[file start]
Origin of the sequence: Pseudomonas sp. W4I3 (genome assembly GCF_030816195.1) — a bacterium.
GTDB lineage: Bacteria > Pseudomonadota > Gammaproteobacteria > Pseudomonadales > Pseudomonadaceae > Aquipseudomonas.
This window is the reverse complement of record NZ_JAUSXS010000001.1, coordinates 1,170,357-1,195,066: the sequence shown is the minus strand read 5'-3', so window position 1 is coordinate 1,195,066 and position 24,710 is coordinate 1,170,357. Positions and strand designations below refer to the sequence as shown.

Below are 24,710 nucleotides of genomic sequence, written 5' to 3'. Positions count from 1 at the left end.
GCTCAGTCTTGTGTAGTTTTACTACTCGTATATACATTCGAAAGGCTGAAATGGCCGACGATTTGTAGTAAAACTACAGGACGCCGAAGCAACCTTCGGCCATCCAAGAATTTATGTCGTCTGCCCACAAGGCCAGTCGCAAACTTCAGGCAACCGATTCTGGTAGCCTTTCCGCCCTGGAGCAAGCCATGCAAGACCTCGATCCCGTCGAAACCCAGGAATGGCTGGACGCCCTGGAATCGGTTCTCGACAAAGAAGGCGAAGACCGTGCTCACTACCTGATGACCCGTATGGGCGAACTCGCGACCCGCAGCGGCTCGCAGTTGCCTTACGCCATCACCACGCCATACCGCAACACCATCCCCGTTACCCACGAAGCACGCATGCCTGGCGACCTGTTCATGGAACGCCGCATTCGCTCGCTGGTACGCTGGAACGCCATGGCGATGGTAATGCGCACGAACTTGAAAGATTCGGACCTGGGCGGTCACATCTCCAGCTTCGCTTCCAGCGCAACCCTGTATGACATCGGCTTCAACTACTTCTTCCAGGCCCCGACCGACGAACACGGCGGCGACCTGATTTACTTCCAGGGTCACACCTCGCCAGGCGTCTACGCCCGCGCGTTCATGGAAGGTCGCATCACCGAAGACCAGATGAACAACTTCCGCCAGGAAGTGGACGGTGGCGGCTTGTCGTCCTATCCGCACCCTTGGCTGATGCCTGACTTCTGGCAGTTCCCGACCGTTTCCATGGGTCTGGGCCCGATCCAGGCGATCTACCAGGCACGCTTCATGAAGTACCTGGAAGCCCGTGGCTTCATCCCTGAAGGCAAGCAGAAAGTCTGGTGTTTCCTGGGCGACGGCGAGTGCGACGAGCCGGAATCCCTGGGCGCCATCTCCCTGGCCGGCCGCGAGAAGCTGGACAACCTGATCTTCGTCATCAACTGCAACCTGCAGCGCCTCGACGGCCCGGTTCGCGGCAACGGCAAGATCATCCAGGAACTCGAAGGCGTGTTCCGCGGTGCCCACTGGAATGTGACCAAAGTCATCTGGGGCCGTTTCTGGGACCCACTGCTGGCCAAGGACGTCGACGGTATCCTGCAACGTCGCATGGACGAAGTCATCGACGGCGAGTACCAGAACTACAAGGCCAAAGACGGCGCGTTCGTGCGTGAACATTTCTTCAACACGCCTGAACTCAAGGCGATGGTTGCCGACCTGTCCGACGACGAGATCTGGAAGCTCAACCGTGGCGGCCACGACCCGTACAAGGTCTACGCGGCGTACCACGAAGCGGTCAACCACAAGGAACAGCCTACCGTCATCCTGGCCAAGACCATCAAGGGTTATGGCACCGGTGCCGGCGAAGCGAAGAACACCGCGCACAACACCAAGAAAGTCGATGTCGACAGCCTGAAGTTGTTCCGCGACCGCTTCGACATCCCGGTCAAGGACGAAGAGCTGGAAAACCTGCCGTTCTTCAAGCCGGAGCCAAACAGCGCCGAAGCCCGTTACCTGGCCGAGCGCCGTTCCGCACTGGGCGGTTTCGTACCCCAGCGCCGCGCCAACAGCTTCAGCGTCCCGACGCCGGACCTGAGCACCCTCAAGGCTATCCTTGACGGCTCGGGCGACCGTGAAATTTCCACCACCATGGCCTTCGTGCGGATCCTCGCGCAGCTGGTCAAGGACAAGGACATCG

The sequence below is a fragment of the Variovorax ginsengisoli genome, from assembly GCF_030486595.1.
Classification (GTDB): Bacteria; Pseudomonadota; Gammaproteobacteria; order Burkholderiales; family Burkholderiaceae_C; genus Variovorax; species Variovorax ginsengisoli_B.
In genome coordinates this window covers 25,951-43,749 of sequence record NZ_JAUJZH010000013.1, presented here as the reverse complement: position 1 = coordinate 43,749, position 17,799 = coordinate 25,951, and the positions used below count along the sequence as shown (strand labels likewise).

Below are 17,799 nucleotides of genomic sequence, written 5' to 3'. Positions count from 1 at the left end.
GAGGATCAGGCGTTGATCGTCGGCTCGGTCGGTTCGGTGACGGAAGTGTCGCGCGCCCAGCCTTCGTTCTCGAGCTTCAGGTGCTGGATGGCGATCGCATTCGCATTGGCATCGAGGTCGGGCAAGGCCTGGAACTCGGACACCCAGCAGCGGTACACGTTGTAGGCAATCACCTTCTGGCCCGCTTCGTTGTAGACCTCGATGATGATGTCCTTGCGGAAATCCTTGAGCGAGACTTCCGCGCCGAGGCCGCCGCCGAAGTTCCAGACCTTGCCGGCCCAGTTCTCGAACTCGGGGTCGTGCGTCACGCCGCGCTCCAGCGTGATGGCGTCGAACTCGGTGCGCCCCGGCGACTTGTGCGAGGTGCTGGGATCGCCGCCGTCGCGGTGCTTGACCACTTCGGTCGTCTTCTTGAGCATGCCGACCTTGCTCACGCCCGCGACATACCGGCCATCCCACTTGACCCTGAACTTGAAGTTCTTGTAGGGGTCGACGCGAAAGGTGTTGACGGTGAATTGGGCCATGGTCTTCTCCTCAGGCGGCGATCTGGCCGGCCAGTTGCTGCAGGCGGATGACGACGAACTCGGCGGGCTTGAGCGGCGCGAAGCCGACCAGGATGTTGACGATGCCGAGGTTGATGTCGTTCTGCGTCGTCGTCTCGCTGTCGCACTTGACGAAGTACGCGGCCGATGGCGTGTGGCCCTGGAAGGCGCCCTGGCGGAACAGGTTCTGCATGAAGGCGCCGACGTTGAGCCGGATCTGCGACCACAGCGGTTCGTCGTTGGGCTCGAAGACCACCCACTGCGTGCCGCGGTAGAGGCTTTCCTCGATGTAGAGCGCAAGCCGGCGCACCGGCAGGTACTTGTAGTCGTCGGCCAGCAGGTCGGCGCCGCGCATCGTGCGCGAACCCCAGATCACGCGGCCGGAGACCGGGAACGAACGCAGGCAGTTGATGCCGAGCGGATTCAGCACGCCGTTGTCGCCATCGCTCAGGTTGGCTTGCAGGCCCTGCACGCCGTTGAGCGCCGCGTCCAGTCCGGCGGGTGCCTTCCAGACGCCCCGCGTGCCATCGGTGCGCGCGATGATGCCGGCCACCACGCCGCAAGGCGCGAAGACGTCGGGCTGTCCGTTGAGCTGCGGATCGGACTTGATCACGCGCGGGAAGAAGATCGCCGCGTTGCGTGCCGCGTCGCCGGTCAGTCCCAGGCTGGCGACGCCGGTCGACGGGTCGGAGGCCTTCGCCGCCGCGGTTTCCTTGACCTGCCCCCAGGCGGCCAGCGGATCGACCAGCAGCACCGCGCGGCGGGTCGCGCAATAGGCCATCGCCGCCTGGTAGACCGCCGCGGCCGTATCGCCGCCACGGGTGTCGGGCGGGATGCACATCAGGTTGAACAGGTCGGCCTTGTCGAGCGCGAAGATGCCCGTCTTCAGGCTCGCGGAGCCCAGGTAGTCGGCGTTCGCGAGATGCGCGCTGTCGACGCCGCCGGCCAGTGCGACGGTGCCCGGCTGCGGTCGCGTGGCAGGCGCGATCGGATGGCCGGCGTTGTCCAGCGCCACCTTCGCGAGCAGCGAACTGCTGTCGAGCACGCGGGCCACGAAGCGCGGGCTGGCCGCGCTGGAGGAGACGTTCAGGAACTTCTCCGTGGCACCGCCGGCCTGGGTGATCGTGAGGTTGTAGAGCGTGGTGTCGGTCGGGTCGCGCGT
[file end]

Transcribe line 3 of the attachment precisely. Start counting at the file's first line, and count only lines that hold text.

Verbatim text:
This window is the reverse complement of record NZ_JAUSXS010000001.1, coordinates 1,170,357-1,195,066: the sequence shown is the minus strand read 5'-3', so window position 1 is coordinate 1,195,066 and position 24,710 is coordinate 1,170,357. Positions and strand designations below refer to the sequence as shown.